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  • Optical Fiber Market

Photonics Spectra
Mar 2009
Keeps Plugging Away Despite Recession

David L. Shenkenberg, Features Editor,

According to the FttH Fact Book 2009 by BuddeComm and Chiltern, more than 40 million people worldwide currently subscribe to fiber optic networks including FttH, or fiber to the home. Although DSL has more market share of broadband customers around the world, some experts say that optical fibers could overtake it within five to 10 years.

Telecom_shutterstock_1894888.jpgThe optical fiber market could reach this level of growth even sooner, but certain obstacles could prevent this. For example, some technologies are extending the life of DSL, which will make telecoms more resistant to switching to optical fibers. At the local level, project managers need to plan the installation of fiber optic network infrastructure without disturbing other underground systems. The populace may complain about the impact of the construction on community appearance, the environment and public safety. People also might vandalize or steal the equipment.

However, these issues are relatively minor. The three primary factors affecting the optical fiber market are cost, regulation and competition.

A discussion of the market cannot begin without addressing the elephant in the room: the global recession. However, despite the economic downturn, the optical fiber market is moving forward.

Some countries help roll out fibers

In Europe, broadband access has been viewed as a matter of public welfare. This outlook has helped promote the expansion of fiber optic networks. Competition between countries also has spurred growth.

In Sweden, Denmark, Finland and the Netherlands, governments have helped telcos roll out fiber optic networks. In response, France, Italy, Germany, Portugal, Spain and the UK have been rolling out fiber networks as well. However, these countries have favored hybrid fiber-copper networks due to the cost of optical fibers.

In Australia, a 2007 initiative of the Labor Party would have helped optical fiber rollout, but this measure was resisted by Telstra, which controls the largest market share on the continent.

As one might expect, growth is slower in poorer continents such as Africa and South America. However, there are opportunities in relatively wealthy and politically stable countries such as Brazil and Algiers.

“Asia is the one region in the world where FttH has started to emerge as a serious broadband platform,” states the FttH Fact Book.

A report from the market research firm Infonetics Research emphasizes that there is room for telecom growth in China. Out of the 1.3 billion people in China, only about 500 million subscribe to mobile services and 51 million to broadband services. The Chinese government views broadband access as a necessity for global competitiveness and, during the time leading to the 2008 Beijing Olympics, it spent a lot of money on next-generation telecommunications.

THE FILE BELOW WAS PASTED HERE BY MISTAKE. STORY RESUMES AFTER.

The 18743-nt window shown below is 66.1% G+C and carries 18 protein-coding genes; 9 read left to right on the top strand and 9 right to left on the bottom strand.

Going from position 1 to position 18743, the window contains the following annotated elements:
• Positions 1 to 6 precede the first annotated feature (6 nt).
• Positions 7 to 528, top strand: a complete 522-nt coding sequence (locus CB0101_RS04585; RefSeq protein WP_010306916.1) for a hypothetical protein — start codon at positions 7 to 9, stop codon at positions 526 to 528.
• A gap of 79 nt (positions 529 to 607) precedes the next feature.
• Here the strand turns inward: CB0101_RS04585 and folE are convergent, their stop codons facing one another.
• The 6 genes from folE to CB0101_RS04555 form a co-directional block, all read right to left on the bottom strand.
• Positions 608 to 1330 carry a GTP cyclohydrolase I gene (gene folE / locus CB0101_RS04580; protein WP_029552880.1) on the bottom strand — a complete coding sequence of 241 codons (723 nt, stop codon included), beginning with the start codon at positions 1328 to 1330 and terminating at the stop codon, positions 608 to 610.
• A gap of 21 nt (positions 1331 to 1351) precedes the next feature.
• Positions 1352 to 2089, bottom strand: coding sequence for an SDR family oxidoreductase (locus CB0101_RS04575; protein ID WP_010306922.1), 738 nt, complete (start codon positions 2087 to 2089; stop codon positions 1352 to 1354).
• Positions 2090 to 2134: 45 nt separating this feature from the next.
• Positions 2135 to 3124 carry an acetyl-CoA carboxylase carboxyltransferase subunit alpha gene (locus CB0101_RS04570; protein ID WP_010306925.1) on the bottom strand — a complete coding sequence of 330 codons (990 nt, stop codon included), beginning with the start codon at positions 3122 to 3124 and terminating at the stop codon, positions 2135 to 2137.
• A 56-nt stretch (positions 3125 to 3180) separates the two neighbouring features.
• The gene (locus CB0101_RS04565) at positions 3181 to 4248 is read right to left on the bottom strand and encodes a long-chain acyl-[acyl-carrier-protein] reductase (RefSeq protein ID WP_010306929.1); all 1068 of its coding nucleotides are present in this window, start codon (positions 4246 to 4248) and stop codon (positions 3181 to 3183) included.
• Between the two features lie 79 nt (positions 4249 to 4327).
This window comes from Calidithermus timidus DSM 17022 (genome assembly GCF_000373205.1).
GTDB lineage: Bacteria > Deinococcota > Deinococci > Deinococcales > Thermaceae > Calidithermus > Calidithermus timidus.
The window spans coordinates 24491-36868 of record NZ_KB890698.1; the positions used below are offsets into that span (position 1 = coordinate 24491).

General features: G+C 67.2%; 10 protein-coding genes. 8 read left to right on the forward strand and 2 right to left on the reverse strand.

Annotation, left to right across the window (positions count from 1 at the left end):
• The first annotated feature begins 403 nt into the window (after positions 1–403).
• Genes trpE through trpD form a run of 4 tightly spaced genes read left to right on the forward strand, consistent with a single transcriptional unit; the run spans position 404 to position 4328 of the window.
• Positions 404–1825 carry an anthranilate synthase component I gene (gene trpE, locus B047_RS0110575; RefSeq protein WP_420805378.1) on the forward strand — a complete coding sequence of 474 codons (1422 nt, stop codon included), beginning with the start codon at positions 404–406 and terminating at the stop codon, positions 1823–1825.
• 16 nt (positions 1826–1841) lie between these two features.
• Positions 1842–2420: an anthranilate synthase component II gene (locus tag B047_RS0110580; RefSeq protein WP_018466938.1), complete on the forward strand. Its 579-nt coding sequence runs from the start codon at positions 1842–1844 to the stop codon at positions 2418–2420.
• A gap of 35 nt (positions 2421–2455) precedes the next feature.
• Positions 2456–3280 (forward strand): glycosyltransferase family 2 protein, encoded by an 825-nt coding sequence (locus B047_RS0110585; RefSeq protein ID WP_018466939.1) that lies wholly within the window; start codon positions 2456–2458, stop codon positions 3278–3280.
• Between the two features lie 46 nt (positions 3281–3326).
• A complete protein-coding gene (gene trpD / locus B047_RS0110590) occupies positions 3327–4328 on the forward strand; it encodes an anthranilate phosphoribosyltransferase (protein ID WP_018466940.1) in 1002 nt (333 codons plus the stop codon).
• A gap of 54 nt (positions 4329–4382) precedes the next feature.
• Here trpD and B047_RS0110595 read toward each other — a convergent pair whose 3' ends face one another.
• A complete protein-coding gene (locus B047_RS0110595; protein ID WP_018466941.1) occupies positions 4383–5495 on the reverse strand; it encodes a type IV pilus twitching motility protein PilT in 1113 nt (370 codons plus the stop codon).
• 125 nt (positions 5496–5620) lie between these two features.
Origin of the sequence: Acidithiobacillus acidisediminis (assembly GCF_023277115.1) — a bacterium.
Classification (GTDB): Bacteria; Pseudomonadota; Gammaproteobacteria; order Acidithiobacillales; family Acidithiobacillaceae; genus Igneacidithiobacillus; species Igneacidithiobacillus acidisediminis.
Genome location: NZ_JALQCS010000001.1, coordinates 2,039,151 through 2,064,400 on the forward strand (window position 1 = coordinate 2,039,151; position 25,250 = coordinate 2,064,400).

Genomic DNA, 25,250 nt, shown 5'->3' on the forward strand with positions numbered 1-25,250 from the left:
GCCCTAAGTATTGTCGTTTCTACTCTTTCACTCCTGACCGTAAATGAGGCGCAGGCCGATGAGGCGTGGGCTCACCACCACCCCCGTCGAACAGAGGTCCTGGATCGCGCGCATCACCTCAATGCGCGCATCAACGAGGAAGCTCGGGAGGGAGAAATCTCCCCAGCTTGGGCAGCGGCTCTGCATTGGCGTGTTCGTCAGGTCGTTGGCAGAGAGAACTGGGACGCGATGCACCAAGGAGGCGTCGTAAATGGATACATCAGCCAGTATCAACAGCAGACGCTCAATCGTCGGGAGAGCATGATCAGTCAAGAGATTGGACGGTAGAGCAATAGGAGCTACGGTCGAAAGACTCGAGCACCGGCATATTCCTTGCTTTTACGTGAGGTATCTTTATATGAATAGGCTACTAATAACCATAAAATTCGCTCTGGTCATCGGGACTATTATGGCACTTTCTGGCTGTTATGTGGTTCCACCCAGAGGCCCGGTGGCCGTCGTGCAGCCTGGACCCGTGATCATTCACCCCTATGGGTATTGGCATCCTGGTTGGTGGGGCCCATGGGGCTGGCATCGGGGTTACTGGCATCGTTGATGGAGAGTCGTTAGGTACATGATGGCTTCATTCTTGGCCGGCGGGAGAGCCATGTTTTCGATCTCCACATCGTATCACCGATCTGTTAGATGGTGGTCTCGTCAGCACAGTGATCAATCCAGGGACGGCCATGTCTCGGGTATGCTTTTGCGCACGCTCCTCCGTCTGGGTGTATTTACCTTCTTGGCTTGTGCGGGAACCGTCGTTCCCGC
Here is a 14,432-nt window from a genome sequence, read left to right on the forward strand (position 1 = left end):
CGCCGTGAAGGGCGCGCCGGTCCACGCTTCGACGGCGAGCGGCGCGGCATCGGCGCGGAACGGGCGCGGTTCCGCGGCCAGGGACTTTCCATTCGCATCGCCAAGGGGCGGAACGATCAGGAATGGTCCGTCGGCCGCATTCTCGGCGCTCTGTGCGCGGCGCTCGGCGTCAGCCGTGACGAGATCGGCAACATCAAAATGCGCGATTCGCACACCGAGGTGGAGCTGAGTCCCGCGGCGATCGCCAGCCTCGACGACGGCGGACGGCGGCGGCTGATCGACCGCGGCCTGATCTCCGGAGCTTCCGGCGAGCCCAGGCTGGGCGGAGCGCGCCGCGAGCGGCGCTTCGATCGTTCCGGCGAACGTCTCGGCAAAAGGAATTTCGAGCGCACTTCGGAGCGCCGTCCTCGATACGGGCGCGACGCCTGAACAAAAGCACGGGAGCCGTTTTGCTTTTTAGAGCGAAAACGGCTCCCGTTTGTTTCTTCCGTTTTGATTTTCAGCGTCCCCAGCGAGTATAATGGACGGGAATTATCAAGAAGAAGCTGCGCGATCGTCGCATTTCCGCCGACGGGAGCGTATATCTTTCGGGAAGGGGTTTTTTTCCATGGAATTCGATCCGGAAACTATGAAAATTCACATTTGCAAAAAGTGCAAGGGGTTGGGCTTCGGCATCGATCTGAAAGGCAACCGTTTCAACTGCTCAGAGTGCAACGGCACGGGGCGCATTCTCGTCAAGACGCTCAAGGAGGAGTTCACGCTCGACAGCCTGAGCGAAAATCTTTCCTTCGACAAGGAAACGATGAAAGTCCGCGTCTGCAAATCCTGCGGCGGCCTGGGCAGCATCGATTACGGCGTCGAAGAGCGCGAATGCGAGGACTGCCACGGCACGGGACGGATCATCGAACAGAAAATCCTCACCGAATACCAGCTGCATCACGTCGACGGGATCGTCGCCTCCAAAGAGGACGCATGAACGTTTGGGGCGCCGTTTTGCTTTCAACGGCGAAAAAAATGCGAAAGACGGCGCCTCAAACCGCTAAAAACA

The FttH Fact Book 2009 notes that fiber to the home is growing rapidly in the US, thanks in large part to Verizon’s FiOS, an all-fiber-optic network. In its full-year report to investors for 2008, Verizon stated that it had gained 303,000 net new FiOS TV customers and 282,000 net new FiOS Internet customers, the largest increase in customers so far for the company.

Optical fibers still overtaking copper

In February, AT&T announced that it plans to invest approximately $1 billion in 2009 to build its global network and add services for businesses. The expansion will include new undersea fiber optic cables to Alaska, Australia, Asia, India and Puerto Rico. The company also will offer private enterprise networks to 18 more countries.

Although the optical fiber business unit of Corning Inc., Corning Cable Systems, has reported slower than expected growth in 2008 because of the global recession, its president and CEO, Clark S. Kinlin, said, “The substitution of fiber over copper lines continues as bandwidth requirements in individual homes grow.”

The company’s 2008 report of the telecom market noted worldwide growth of 12 to 15 percent in terms of volume sold. Fiber to the home grew by 15 percent, while DSL declined by 25 percent. Growth in data centers offsets slower demand from other businesses.

Corning forecasted that the telecom market will be down 10 to 15 percent in 2009 versus 2008, with public carrier networks down by 10 percent and private enterprise networks down by 20 percent.

Similarly, the Dell’Oro Group forecasted that fiber optic equipment will decline 9 percent in 2009, with growth resuming in 2010. However, the group forecasted that the market for optical fiber equipment for wavelengths compatible with 40 Gb/s data rates will grow at least 50 percent in the next five years. The report also indicates that shipments of equipment for 100 Gb/s wavelengths are expected in late 2011.

Jimmy Yu, director of optical transport research at the Dell’Oro Group, explained, “There continues to be an opportunity for technologies that will help service providers reduce their capital expense while still expanding their network capacity. We think that 40 Gigabit is one of those technologies as the price per bit of a 40 Gb/s wavelength starts to be lower than that of a 10 Gigabit wavelength in a DWDM long-haul system.”

According to the Plastic Optical Fiber Market and Technology Assessment Study 2008, plastic optical fibers have been doing well in the recession because they are relatively cheap, and technical developments and the adoption of standards have enabled them to compete with glass fibers. The report noted that new companies are entering the field from China, Taiwan, Japan, US, Canada, Europe, Korea, Australia and Ireland.

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